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Flamingos leave the wetlands in Bodrum

BODRUM - Doğan News Agency | 12/24/2009 12:00:00 AM |

Flamingoes did not flock to the Tuzla wetlands near the resort town of Bodrum this year, marking the latest blow to an ecosystem that faces the risk of disappearing.

Flamingoes did not flock to the Tuzla wetlands near the resort town of Bodrum this year, marking the latest blow to an ecosystem that faces the risk of disappearing.

The area was declared a special protection zone five years ago, but industrialization and urbanization in the region is putting the wetlands at risk. Marble plants and carpet washing factories have continued to operate in the area; their wastewater reaches the wetlands through the Mazı River.

More than 5,000 summerhouses were also built near the Tuzla wetlands, and all their wastewater is released into the lake. Once home to 120 species of birds and 50 species of fish, the wetlands now struggle to survive.

One of the most important wetlands in the Aegean region is the victim of a murder of nature and environment, according to Süha Umar, deputy president of the Foundation of Preserving Wildlife and Game.

Umar said the foundation filed complaints to the prosecutor’s office and the Muğla Governor’s Office against the industrial facilities that are destroying the area.

“The Tuzla wetlands are a unique asset that offers both historical and natural beauties,” he said. “While we are making plans to promote Tuzla and turn this spot into a popular tourism destination, some irresponsible people are turning the heaven into hell. I will do everything possible not to let them.”

Cüneyt Karaoğlu, a member of the Bodrum Volunteers Association, said flamingos did not come to the Tuzla wetlands this year for the first time. Karaoğlu noted that construction in the area has damaged the stability of the wetlands.

“The regulations regarding the protected areas have changed a few times in the last couple of years,” he said. “As a result of our inspections in the Tuzla wetlands, we found out that the number of animals in the area was decreasing, and we sent our reports to officials underlining the reasons for the decrease.”

Karaoğlu said precautions should be taken immediately; otherwise, he said, no animals will be left in the wetlands.

Bahattin Atçı, local governor of Milas, said the factories near Tuzla were warned last year not to release their wastewater into the Mazı River. “I will immediately send teams to the area to check the factories,” said Atçı. “We will severely punish anyone who poisons or damages the wetlands; no one should doubt that.”

The local governor said the former salt plant in the area would be converted into a cafeteria and bird watching house.

Tuzla Lake is formed by the deep inlet from the Gulf of Güllük and Mandalya Bay. Home to a host of ancient ruins, the lake is surrounded by mountains covered with olive groves, pines and tamarisk trees.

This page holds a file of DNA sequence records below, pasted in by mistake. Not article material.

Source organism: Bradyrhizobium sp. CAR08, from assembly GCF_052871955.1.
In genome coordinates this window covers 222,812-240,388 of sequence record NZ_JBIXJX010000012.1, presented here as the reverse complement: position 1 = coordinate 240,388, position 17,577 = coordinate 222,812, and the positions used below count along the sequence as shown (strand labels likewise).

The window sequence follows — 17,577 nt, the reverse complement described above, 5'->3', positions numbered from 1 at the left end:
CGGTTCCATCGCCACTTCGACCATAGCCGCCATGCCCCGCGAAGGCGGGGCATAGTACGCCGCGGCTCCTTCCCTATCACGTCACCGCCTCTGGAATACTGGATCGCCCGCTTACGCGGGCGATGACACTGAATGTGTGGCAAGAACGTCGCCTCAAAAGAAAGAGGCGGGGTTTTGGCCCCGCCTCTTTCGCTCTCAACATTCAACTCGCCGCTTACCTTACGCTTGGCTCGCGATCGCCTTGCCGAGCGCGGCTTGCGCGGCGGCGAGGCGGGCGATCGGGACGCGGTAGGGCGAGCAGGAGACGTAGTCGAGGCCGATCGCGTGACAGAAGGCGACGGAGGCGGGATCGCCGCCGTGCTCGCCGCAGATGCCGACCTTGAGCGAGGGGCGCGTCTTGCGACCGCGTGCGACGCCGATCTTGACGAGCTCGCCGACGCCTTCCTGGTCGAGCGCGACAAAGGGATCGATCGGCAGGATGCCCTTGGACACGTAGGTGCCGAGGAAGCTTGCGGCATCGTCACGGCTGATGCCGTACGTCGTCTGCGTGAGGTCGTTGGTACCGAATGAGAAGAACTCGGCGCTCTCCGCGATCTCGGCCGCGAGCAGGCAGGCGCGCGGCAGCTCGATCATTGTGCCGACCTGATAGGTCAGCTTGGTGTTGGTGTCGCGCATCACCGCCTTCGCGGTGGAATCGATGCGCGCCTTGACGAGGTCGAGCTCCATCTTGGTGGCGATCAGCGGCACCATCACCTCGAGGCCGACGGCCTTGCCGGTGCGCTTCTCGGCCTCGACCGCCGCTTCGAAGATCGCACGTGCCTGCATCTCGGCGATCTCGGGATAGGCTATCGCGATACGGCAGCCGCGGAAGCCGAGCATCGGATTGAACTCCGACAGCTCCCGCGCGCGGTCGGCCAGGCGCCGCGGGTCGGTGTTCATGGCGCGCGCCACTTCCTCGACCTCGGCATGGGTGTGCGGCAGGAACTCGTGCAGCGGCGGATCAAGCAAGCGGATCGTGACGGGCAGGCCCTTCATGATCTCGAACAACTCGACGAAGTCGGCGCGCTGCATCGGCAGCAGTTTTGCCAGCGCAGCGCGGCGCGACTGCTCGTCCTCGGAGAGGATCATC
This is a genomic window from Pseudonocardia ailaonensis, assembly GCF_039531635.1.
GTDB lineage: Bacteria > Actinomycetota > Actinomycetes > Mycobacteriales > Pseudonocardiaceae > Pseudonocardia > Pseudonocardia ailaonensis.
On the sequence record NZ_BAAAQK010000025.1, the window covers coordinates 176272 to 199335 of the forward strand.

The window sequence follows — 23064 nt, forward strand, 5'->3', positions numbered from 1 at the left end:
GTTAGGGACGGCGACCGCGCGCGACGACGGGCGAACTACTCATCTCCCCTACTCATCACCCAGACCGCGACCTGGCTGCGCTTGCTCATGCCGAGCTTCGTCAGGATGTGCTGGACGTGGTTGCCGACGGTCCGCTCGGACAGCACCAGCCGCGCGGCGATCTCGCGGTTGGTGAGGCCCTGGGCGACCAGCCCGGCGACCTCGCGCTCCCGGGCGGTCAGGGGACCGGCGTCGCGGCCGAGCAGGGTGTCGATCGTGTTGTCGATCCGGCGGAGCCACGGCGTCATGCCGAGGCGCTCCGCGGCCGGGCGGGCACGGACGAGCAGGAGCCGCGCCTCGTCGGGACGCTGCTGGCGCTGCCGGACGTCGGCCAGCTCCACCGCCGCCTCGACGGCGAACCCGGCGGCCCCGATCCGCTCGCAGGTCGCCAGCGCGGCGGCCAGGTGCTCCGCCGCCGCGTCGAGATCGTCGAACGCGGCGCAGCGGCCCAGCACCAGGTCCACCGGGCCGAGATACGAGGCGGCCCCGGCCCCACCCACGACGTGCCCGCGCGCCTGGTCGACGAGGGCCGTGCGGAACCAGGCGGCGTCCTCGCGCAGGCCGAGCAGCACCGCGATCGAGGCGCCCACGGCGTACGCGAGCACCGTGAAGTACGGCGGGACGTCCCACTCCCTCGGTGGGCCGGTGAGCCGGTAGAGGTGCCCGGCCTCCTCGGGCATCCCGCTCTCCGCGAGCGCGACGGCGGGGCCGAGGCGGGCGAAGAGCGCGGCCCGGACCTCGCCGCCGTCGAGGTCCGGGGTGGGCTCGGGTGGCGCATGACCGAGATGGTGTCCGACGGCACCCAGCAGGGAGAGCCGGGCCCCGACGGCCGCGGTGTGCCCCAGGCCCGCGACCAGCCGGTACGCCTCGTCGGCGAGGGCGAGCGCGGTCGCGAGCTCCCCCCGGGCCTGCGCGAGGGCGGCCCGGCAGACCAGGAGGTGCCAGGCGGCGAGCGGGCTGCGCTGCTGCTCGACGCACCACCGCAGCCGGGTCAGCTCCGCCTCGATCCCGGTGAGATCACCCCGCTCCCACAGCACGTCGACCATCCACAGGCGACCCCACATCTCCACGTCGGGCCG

Designated an Important Bird Area, or IBA, in 2001, Tuzla Lake, dissected by a causeway, is particularly special as a natural bird sanctuary. Throughout the year, a large variety of rare birds including pelicans, flamingos and white storks can be seen flocking to the wetlands.

The IBA also covers the Güllük Delta, leading up to the Hamza Valley and following the Akyol River into Uyku Vadisi, or Sleepy Valley. Sleepy Valley is a natural preservation area among steep rocks, a forest of rich fauna and the Hamzabey River. It is called this because one feels sleepy as a result of the fresh, clean air in the region. This valley is now an official National Park.

The brackish waters of Tuzla Lake, less than a meter deep, provide vital nourishment for birds refueling on their long journey to and from Russia, Scandinavia, parts of Europe and Africa. It is rich in fish, algae and tiny creatures and fed by three fresh water streams. The lake attracts flamingos, grey heron, egret and numerous species of duck and goose. Although rare, 45 Dalmatian pelicans have been sighted here, as well as white pelicans, pygmy cormorants, spoonbills, and ospreys.

The varied nature of the lake's surroundings also makes it an important habitat for birds and other wildlife. Mud flats are alive with waders, including the rare terek sandpiper. Farmland, forest and hedgerows attract even more rarities such as the booted eagle and the saker and lanner falcon. The area also seems to have a special mild micro-climate so that the booted eagle and swallows were spotted in December when they should be in Africa. The Cyprus warbler, rarely seen this far west, is another visitor benefiting from warmer temperatures.

Apart from the myriad bird life of Tuzla Lake that numbers in the thousands and thousands in winter, more permanent inhabitants include terrapins, snakes, wild boar, badger, fox and porcupine.

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